One of the phrases in Latin from the old liturgy that survived in literary writing, at least, was “mea culpa,” which means “my fault.” In the old Confiteor, this was said three times: “Mea culpa, mea culpa, mea maxima culpa. This declaration of guilt was accompanied by the movement of hitting the breast with the right fist. The gesture communicated acknowledgment of guilt and symbolic penance.
Somehow the intensive triplication of: “my fault, my fault, my most grievous fault” got lost in the new translation. This was I suppose, because the criteria that the translators used saw the repetition unnecessary. Hebrew uses the triple repetition as a superlative, as in “Holy, Holy, Holy,” but English does not.
So instead of the triple breast beating and the repetition of guilt, there was the laconic, “that I have sinned through my own fault.” The fact that most Catholics forgot to raise fist to chest when this was said, despite the rubrics explicitly asking for the gesture, says it all for me. The repetition helped.
People who forget to do the gesture leave something important out of the choreography of the liturgy. The beating of the breast is an outward sign of inward contrition. The pain on the inside is mimicked by that of the outside. The gesture is not one common in our culture, although we use the words “breast-beating” in certain contexts.
We strike our breasts in the liturgy because it is a nonverbal way of saying in the Bible that you are repentant. Remember the Publican and the Pharisee? The first was beating his breast, as the Jews did on Yom Kippur, the Day of Atonement, and said, “Have mercy on me a sinner.” It was a public gesture, because it is not hidden from others. The Greek of the New Testament said that the Pharisee was praying “to himself” (in more senses than one, probably) while the Publican is making a spectacle of his grief for his sin and his desire for reconciliation with God.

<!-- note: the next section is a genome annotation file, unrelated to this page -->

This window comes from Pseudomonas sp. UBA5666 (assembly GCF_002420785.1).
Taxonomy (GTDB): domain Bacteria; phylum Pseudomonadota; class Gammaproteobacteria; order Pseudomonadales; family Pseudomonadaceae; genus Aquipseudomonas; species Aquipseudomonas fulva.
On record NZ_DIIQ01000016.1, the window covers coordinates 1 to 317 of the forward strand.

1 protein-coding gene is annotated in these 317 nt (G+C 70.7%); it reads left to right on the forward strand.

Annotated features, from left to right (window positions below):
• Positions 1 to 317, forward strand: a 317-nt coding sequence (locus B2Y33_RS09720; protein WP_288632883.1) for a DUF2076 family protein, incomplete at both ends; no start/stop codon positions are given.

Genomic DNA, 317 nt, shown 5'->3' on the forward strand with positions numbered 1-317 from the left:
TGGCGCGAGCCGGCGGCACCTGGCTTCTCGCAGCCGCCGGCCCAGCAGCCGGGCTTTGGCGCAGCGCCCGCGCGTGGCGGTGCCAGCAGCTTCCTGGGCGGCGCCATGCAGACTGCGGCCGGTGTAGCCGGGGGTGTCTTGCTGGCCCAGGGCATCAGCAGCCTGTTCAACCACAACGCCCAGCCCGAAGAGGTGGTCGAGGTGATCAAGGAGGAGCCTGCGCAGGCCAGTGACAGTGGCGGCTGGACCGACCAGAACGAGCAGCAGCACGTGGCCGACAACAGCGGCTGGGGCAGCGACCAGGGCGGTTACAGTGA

In the first Eucharistic prayer there is an example of a single striking of the breast by the priest when he says, “To us, also, your servants, who, though sinners.” That has fallen beneath the radar of some American Catholics because those words are not used so much in many parishes, because of the ever-popular second and third Eucharistic prayers.
Soon, however, we will be beating our breasts with the best of them when the new translation comes into effect this Advent. For me, it is a welcome change because we will be able to rescue the publican’s gesture and because there is something about threes in the Bible, and that is nice to remember that in the liturgy.
Many times Bible stories insist on repetition and this has something to do with human nature and not just Hebrew grammar. What is repeated is important. Poets know this. Gertrude Stein could have said, “A rose is a rose,” and left it at that. Shakespeare has Macbeth remark about, “Tomorrow and tomorrow and tomorrow,” creeping in its petty pace when he could have said it without the repetition. English does not like repetitions, generally, but neither does it outlaw them. And a repetition like, “my fault, my fault, my most grievous fault,” is both more memorable rhetorically and more effective psychologically.
There is also the psychological resonance of repeating our guilt three times that is helpful. It should remind of a very famous example. When St. Peter said that he would never be among those who denied the Lord, Jesus said to him that he would deny him three times, “before the cock crows,” meaning before the night was over. All the evangelists have the Jesus’ prediction of the denial and Peter’s lapse of loyalty, but only St. John presents us with the reconciliation of the saint with his Lord on the shores of Galilee.